SPARE a thought for those charged with promoting the positive aspects of data. It is not an easy sell, but the simple fact is that data is an enormous part of our lives.

As the digital footprint of each individual grows – whether through internet browsing history, social media posts, or engagement with specific businesses online – so too does the volume of data companies hold on customers.

Through a series of enormous data breaches in recent years, and allegations of unlawful data collection, the industry when it is spoken about at all, is generally portrayed negatively.

But things are changing. New EU legislation comes into force in May which gives consumers much more control of how their data is used. And ultimately, more people are seeing how data sharing can be mutually beneficial to businesses and customers.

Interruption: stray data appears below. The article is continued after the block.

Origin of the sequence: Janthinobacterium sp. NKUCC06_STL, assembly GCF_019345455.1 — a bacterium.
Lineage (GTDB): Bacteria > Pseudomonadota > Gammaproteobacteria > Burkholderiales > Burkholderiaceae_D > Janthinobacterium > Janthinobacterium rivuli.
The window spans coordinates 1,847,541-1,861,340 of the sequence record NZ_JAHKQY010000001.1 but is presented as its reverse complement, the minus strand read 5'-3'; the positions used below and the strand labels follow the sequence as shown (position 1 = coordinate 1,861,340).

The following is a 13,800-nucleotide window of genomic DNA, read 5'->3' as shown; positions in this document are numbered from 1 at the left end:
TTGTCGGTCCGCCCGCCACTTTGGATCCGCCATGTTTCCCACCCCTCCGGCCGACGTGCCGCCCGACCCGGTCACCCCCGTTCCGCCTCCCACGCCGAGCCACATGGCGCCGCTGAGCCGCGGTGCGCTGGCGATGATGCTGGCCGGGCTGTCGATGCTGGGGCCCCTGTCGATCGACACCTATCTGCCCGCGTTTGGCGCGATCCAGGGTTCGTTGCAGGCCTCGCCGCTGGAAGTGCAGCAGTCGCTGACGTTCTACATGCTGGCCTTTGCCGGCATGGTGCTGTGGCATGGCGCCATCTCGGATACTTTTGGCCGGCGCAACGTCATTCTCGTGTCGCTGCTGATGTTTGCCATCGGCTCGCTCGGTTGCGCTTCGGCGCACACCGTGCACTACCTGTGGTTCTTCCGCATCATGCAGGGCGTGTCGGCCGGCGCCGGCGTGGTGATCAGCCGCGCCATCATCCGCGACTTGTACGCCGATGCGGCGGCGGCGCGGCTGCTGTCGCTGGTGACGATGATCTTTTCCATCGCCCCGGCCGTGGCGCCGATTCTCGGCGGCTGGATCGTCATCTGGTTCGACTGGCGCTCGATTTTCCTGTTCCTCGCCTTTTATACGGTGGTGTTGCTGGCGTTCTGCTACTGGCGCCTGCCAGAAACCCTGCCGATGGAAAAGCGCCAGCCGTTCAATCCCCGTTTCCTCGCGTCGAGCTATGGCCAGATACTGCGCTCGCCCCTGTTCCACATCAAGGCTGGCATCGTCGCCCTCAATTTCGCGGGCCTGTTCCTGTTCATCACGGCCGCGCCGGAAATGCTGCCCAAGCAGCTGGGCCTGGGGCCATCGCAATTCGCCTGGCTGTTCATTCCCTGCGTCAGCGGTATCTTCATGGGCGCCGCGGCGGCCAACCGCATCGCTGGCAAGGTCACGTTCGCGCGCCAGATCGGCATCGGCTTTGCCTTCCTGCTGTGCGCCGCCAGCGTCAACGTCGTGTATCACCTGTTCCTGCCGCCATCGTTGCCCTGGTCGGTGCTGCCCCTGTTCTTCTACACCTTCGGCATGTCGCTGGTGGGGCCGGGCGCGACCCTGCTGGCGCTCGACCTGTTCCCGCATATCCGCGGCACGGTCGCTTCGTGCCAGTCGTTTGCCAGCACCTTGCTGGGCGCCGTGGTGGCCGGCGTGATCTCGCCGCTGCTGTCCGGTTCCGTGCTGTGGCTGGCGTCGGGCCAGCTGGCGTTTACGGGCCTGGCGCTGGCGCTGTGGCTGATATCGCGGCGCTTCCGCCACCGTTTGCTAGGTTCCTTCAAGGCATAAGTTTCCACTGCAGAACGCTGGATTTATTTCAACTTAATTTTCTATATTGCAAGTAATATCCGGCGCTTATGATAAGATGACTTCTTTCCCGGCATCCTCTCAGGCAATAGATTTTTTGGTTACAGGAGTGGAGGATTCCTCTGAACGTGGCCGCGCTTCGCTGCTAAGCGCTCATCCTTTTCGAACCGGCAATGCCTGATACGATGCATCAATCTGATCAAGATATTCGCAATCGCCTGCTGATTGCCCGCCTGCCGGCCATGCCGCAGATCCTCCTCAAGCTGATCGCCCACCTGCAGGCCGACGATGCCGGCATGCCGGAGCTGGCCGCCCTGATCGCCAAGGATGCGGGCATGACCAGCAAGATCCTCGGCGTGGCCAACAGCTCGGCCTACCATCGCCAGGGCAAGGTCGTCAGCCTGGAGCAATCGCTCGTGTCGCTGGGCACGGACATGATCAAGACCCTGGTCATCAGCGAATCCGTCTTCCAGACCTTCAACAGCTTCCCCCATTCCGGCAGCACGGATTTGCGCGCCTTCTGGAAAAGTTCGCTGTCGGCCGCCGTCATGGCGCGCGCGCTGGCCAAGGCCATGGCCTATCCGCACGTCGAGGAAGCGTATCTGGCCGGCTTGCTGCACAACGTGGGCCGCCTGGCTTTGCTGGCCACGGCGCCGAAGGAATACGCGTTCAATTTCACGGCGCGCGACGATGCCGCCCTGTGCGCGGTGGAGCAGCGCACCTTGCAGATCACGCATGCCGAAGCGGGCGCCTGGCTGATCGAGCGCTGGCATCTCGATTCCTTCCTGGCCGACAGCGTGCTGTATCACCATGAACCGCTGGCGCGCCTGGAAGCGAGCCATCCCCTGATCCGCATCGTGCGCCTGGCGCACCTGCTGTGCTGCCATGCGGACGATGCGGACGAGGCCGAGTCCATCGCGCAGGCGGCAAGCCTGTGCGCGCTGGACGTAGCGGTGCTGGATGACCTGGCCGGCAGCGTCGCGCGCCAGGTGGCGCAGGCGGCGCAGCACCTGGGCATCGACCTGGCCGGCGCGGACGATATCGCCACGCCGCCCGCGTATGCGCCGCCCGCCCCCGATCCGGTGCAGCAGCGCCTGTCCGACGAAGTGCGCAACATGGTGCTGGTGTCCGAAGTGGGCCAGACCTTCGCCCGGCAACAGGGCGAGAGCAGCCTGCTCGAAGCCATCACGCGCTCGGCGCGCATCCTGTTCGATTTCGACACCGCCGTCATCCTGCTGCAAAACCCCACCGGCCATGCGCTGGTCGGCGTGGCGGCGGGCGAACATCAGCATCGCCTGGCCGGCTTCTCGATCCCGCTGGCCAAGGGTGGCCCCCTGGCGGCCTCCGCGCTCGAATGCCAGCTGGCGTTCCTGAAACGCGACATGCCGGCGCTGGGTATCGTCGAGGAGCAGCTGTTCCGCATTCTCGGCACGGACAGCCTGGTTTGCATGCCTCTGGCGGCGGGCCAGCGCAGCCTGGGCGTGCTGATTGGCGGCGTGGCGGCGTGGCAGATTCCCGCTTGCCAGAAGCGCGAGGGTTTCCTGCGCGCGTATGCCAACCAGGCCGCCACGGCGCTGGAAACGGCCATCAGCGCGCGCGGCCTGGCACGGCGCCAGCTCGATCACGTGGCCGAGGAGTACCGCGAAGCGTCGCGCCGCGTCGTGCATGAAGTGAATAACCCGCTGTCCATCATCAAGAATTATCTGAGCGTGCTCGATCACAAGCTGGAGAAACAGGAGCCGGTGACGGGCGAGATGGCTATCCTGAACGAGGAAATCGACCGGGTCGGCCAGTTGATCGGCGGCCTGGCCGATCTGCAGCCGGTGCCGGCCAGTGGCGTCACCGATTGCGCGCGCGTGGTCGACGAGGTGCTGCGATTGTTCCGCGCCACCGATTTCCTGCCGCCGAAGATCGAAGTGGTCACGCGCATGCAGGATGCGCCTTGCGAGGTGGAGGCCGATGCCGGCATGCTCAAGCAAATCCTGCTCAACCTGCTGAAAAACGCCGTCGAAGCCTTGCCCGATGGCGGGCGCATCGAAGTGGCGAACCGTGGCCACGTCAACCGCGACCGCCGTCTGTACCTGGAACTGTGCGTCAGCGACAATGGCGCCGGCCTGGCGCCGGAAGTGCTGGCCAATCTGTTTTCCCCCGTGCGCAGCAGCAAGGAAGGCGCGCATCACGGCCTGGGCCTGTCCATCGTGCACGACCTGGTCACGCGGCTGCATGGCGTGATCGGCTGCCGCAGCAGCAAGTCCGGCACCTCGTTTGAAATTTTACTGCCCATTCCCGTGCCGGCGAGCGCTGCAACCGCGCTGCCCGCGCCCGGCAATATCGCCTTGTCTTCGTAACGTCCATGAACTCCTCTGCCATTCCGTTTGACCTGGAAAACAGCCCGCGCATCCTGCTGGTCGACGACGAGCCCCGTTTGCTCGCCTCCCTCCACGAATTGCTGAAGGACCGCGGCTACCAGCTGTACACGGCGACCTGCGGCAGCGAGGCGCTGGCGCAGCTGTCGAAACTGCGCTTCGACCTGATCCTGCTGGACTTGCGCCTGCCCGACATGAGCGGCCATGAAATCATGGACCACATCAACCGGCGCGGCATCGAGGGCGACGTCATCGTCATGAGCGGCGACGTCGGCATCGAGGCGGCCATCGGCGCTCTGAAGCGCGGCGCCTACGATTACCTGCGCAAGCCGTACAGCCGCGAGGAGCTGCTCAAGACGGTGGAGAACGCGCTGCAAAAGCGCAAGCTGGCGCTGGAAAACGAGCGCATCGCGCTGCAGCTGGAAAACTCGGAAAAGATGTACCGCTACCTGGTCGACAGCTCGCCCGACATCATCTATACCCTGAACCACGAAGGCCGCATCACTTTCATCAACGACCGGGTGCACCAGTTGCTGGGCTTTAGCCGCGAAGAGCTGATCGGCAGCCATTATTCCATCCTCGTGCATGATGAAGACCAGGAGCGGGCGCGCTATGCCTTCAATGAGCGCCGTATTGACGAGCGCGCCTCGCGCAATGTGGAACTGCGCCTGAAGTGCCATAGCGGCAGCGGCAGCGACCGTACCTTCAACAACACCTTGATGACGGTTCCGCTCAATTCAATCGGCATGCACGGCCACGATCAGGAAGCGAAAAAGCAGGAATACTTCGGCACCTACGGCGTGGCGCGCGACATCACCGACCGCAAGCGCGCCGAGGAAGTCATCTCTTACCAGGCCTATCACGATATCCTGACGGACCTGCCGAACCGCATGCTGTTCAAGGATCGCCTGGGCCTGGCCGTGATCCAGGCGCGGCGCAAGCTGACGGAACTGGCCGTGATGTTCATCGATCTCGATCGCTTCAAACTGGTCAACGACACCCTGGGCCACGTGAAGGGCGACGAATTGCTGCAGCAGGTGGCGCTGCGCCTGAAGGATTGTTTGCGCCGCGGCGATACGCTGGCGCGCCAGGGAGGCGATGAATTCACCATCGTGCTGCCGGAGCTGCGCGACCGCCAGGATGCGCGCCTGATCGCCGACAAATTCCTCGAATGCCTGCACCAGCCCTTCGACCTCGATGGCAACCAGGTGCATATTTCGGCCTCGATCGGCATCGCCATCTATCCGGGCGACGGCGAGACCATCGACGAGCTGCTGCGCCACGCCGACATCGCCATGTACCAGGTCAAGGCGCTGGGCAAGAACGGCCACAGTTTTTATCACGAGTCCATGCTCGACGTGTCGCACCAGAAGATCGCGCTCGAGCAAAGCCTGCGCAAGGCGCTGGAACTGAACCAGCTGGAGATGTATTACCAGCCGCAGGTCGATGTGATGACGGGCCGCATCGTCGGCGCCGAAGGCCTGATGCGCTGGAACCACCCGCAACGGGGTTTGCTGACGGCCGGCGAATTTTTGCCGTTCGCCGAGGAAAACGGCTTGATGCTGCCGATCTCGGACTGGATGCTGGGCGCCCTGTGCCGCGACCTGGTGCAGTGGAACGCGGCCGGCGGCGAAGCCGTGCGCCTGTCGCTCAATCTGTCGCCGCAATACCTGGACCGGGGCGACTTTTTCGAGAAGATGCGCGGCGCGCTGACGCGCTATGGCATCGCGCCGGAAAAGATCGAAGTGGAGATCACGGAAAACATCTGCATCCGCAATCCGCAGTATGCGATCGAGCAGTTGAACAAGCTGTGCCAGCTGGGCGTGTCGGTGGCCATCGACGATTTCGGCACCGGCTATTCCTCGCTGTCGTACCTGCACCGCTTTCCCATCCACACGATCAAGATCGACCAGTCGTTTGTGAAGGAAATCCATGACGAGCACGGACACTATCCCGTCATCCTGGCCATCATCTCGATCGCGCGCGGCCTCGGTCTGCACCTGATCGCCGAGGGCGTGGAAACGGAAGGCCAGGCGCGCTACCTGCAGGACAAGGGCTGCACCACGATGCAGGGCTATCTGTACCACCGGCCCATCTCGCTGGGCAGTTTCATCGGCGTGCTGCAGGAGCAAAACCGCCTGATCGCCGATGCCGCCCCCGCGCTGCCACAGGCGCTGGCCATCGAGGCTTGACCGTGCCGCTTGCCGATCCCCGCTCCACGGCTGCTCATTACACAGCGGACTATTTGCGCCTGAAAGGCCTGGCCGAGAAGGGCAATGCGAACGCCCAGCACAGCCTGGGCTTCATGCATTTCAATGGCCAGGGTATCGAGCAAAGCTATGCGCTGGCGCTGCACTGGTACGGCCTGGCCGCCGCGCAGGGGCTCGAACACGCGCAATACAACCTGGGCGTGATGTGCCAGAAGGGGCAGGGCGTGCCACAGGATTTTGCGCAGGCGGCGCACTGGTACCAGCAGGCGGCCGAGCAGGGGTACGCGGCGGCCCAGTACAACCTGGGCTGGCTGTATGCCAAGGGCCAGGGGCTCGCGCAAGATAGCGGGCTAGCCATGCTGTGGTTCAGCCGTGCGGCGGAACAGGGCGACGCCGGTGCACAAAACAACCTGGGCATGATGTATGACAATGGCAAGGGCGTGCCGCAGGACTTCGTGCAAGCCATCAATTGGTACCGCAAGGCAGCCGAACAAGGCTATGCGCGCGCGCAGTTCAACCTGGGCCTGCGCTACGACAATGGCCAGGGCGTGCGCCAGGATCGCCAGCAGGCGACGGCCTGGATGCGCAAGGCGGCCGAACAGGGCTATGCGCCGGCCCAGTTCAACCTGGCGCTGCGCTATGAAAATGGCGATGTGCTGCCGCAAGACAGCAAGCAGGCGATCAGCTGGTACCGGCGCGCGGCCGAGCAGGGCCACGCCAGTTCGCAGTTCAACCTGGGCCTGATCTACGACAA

Marketing can be personalised, data can be gathered and analysed to better understand complex problems – in healthcare for example – and find solutions.

Every company uses data. How they use it will determine how they grow, and how they will be perceived. That is how important data has become.

In Scotland, a burgeoning industry is now highly regarded across the world. Our small country is once again standing tall as a pioneer.

As Scottish Enterprise reveals data companies in the country have seen collective revenue pass £1 billion; the big number is the £20 billion in productivity savings that will come in the next five years.

That is a concept which even the most sceptical critic of data can surely see the benefits in.